A 24-year-old woman had been injured in an automobile accident. The chest X-ray showed widening of the mediastinum and computed tomography showed mediastinal hematoma around the aortic arch. Aortic rupture was suspected, so we performed aortography, which revealed pseudoaneurysm of the descending aorta. Moreover, she also had splenic rupture and pelvic fracture. She underwent an emergency operation 4 hours after the accident. Medial tear of the descending aorta was replaced with a graft under temporary bypass without heparin. Simultaneously, splenectomy was performed. Her postoperative course was uneventful. We consider that temporary bypass without heparin is a useful method during repair of the descending aortic rupture due to trauma.

Article in Japanese | WPRIM | ID: wpr-366117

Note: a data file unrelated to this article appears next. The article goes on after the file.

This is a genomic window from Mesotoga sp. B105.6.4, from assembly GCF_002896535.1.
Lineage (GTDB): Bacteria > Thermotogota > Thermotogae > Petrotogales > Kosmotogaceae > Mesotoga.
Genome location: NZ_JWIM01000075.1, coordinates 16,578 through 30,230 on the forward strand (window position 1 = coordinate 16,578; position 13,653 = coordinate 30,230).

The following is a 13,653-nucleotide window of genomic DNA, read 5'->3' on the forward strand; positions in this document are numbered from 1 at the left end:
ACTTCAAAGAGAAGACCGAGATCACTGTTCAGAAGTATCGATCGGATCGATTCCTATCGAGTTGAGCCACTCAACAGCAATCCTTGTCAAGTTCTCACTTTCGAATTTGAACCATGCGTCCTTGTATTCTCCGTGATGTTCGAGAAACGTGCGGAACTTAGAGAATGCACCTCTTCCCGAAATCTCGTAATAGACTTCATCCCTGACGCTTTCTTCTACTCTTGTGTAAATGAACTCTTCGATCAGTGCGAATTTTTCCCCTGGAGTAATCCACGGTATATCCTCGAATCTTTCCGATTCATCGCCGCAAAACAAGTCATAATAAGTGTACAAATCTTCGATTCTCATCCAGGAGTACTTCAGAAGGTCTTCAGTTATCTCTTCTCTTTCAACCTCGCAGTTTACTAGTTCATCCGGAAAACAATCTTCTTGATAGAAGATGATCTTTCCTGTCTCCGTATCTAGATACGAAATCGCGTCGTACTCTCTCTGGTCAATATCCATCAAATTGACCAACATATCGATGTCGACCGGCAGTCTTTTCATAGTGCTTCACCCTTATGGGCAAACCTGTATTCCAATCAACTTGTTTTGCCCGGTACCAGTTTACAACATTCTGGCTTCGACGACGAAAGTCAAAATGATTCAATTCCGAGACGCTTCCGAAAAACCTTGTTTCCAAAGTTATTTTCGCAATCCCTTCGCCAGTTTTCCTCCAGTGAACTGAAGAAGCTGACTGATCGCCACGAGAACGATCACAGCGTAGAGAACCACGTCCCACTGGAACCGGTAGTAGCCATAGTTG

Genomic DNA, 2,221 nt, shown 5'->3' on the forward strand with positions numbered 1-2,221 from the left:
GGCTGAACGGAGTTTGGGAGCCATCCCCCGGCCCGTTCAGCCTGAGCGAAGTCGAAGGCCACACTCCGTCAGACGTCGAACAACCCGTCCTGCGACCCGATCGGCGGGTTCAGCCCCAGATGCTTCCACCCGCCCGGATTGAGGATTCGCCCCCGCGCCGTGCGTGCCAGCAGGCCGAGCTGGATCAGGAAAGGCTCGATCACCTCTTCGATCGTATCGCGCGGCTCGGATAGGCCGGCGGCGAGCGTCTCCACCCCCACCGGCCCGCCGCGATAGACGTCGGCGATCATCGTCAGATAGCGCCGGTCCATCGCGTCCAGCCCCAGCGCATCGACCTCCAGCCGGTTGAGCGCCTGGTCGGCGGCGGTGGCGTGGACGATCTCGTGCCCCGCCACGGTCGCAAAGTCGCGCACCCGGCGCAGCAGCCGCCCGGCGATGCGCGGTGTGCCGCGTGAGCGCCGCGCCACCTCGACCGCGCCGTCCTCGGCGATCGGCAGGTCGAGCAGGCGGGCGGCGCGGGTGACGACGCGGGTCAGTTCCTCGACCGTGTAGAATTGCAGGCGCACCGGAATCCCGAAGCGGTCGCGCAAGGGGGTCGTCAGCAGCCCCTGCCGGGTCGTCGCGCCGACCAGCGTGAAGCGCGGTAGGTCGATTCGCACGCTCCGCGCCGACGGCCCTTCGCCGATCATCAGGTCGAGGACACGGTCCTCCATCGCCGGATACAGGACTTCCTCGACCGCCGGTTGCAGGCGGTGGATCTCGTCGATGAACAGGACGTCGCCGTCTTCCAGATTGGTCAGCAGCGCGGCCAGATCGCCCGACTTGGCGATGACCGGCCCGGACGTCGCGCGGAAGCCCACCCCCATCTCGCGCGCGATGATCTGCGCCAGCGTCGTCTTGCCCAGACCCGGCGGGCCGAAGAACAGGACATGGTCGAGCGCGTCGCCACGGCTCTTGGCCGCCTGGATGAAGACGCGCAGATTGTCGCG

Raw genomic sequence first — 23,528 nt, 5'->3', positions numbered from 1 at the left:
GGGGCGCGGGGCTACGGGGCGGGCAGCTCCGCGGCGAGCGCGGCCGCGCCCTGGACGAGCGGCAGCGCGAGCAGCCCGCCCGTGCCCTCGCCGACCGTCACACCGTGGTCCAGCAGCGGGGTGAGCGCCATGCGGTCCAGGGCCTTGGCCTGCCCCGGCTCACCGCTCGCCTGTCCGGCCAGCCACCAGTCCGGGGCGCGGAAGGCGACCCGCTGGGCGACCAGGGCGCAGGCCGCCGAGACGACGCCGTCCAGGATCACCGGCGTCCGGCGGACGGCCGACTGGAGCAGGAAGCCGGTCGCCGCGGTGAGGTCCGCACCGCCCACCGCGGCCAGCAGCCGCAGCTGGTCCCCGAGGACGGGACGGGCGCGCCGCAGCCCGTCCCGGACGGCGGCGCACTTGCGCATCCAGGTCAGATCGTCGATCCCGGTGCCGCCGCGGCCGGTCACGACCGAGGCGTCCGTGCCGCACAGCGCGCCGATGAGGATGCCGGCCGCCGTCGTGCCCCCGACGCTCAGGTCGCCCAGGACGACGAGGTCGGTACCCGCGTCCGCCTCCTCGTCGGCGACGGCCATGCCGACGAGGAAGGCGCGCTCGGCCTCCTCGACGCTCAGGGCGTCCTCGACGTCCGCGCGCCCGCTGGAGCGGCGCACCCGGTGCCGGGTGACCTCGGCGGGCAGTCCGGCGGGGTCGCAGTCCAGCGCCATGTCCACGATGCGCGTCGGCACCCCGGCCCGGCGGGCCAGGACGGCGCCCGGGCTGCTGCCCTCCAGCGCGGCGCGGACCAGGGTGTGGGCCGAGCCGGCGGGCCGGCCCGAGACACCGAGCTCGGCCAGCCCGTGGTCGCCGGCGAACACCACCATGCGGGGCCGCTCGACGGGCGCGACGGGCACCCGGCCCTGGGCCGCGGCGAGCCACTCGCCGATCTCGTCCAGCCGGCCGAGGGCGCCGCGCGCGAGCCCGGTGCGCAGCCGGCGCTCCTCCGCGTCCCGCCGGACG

A gelatin-sealed knitted Dacron graft which has zero-porosity at implantation and does not require preclotting preparation has been developed. Gelatin-sealed aortic grafts were implanted into 39 patients and vascular surgery reconstruction was performed for thoracic aortic aneurysm (TAA) in 10, abdominal aortic aneurysm (AAA) in 19, and arteriosclerosis obliterans (ASO) and other conditions in 10. A total of 39 bifurcated or straight grafts were inserted. The Gelseal Dacron graft had superior handling characteristics and biocompatibility in comparison to conventional graft. There was no measurable blood loss from the body of the sealed graft at the time of implantation. The gelatin-sealed Dacron graft (<i>n</i>=10) was compared with an Intervascular Micron<sup>®</sup> graft (<i>n</i>=10) implanted into the abdominal aorta. No problems were evident with regard to intraoperative bleeding, allogenic and autologous transfusion volume and blood parameters between the two groups. These results suggested that the Gelseal Dacron graft sealed with gelatin was a safe, zero-porosity implantable prosthesis for clinical use.